The Family Man S2 is a page turner alright. That is, if it was a book.
Well, it’s not so all I can say is, its gripping, nail biting and binge watching happens, even to the best of us who are not usually guilty of this crime. True to expectations, this one is not just as good as S1, but far more better.
What really helps this time is that the series is even more slickly shot with every scene and action stunt, being deftly placed, by Cameron Eric Bryson, known for his work in X Men, The Day After Tomorrow among others.
Former secret service (TASC) agent Shrikant Tiwari (Manoj Bajpai) has now become an IT employee in this season and his tumultuous, on the edge of the seat life in secret service, has now transformed into a sedate boring 9 to 5 job where he is told repeatedly by his much younger irritating boss to stop being a ‘minimum’ guy and strive for excellence. Really?
On the other hand, his life as a family man shows a bit of improvement as he tries to make honest efforts to keep his personal life from crumbling, as it was, in S1. Though of course, his attempts to join his disgruntled wife in marital counseling sessions at a therapist results in supremely comic results. Freely interspersed with cuss words, our good man Tiwaris vocabulary is hugely entertaining.
But here’s what. Despite everything, you cant really keep a fish out of water can you?
And so our babu stumbles back into TASC, after quitting his DIY self improvement IT job and before we know it, hes in the thick of the action again. This time they grapple with Sri Lankan militants who are fighting for a Tamil Eelam and have a score to settle with the Indian Prime Minister who is hand in glove with the Sri Lankan PM.
The Indian PM is essayed by Seema Biswas, who is a tad mousy in her body language and pretty much not very impressive. An actor with a stronger personality would have fit the bill better. The only weak link, I thought.
The militants give the TASC agents a tough time, slipping time and again from their hands, as they plan a suicide mission in India. If not for the very interesting character of the retired officer Mr Chellum, who has all the knowabouts and Intel info about how to tackle them, TASC would have remained in the deep sea, despite Tiwaris best efforts. So we see Mr Chellum surfacing in the oddest of spots with the oddest of behaviour, trying to avoid suspicion and yet help them. Just the right mix of comic and serious elements make this character very endearing.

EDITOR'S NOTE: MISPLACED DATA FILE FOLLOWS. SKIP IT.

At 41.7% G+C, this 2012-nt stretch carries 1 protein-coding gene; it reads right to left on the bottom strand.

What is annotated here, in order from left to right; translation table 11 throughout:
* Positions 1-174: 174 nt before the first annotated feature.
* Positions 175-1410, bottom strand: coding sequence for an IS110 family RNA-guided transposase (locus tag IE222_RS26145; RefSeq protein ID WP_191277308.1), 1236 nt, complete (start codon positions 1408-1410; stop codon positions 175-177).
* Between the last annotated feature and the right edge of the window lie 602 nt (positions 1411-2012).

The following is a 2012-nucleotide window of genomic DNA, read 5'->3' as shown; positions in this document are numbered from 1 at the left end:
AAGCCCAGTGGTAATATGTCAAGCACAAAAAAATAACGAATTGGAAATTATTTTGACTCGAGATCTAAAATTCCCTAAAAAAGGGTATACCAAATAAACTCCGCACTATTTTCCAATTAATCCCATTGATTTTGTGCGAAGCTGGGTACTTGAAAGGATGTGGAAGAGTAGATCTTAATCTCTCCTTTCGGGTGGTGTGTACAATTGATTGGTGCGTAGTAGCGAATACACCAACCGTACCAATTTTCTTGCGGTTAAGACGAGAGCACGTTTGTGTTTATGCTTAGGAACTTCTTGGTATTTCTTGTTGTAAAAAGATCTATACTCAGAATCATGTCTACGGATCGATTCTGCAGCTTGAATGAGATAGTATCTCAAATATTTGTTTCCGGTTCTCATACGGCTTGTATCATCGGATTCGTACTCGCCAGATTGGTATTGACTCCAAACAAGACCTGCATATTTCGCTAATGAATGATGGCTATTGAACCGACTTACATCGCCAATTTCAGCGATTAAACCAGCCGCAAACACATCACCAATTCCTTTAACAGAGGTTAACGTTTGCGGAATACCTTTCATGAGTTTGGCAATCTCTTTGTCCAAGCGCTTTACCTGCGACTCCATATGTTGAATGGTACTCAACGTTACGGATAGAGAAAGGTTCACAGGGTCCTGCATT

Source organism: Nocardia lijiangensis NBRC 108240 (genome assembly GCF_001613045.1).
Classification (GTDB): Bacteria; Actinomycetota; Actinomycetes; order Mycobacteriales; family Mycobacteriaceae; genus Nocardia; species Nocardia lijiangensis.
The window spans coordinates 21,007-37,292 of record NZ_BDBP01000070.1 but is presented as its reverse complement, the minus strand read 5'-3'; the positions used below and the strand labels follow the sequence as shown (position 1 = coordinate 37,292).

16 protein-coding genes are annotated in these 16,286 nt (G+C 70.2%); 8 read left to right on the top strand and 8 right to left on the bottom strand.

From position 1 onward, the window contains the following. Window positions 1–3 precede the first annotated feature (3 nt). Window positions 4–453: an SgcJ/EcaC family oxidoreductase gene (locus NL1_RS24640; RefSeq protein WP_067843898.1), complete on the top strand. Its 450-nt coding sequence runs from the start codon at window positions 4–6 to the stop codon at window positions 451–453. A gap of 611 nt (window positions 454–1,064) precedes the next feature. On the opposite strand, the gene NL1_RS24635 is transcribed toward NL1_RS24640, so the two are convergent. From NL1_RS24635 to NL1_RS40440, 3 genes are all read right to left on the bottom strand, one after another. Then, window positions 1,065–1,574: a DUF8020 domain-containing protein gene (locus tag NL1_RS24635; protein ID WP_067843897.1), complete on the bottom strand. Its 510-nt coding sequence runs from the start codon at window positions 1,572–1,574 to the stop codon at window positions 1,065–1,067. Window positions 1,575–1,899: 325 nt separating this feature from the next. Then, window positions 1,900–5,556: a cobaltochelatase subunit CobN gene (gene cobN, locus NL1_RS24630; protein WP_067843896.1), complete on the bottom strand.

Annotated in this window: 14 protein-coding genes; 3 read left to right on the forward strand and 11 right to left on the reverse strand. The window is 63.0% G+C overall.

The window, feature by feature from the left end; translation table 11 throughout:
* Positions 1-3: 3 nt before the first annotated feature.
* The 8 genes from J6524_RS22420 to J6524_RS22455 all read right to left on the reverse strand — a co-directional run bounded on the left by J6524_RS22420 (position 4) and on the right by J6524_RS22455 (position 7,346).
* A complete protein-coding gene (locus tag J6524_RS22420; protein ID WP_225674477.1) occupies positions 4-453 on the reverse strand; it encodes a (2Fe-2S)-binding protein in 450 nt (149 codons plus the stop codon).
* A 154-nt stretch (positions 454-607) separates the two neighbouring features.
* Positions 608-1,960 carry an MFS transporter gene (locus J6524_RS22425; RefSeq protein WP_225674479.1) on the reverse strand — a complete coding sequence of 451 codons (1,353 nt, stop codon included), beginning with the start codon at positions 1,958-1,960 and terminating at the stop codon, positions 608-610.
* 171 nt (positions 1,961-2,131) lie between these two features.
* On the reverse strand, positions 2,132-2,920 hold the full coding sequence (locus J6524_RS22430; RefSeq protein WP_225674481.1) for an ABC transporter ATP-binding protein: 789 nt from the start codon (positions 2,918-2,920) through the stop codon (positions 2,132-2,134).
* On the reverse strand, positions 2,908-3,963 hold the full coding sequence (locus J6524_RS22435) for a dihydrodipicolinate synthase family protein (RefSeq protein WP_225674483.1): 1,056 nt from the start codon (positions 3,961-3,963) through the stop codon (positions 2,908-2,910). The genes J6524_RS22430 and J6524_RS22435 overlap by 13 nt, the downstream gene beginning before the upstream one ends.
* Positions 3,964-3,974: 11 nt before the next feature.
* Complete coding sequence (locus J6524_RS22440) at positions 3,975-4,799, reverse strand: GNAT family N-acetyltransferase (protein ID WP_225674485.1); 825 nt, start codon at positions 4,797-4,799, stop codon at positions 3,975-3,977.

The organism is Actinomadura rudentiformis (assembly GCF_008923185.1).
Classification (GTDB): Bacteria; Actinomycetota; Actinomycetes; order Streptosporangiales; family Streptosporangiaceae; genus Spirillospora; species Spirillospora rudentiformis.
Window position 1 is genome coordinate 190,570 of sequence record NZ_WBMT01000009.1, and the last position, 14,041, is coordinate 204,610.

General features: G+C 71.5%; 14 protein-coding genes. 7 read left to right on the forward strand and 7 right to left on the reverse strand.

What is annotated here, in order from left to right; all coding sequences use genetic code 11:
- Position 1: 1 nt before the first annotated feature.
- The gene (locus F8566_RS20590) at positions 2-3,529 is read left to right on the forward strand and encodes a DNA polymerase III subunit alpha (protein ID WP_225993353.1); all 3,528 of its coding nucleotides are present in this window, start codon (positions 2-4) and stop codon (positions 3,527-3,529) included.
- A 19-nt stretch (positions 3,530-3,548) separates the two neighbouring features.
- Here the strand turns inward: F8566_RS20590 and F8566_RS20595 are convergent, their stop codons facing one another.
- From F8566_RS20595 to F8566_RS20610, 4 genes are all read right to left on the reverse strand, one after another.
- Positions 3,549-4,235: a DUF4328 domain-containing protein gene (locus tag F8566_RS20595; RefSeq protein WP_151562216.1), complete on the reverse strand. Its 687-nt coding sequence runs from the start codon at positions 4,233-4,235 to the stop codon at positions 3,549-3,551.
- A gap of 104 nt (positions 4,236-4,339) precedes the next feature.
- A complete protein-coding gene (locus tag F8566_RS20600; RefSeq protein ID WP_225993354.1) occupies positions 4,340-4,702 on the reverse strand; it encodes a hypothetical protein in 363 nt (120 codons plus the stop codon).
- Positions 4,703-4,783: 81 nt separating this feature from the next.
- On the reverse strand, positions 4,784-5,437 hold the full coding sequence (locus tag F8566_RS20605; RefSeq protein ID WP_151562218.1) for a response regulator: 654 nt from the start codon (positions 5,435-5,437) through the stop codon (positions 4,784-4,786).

Humour is plentiful here and that’s what prevents it from becoming a dead serious, dull show about agents and terrorism and politics. Whether it is Tiwaris son Atharv whose quick wit cracks you up or his best friend JKs idiosyncrasies or even the camaraderie between the team members, this gives the show, its entertainment value. And yes, everyone should have a best friend cum work buddy like JK. Hes that important to our heros life.
Along with Bajpai, a stellar actor who never makes a false move, the other star of S2 is undoubtedly the wiry, petite and superbly talented southern actress Samantha Akkineni who essays a rebel in the film. Right from her appearance to her body language to her stunts, she absolutely nails it. She’s dangerous, a highly trained asset, moves with animal like precision and can kill without conviction. This role requires serious emoting too and Samantha is just perfect here. Her transformation from a village girl to a trained assassin narrated through her verbal flashbacks is the thread on which the series hangs.
A personal angle is introduced in S2 when Tiwaris teenage daughter is kidnapped and that leads to a nail biting climax at the end of the series. Our family man’s plate is full as he grapples with family life, grapples with militants and finally after a lot of twists and turns, comes out on top of his game. It’s like a rollercoaster ride of various emotions with every scene being skillfully woven into the fabric of the art form.
If too much blood and killings and too much of an adrenaline rush, makes you queasy, this one is not for you. For the ones who enjoy a bit of superlative action and fast paced thrilling scenes, this comes as close as it can to being perfect.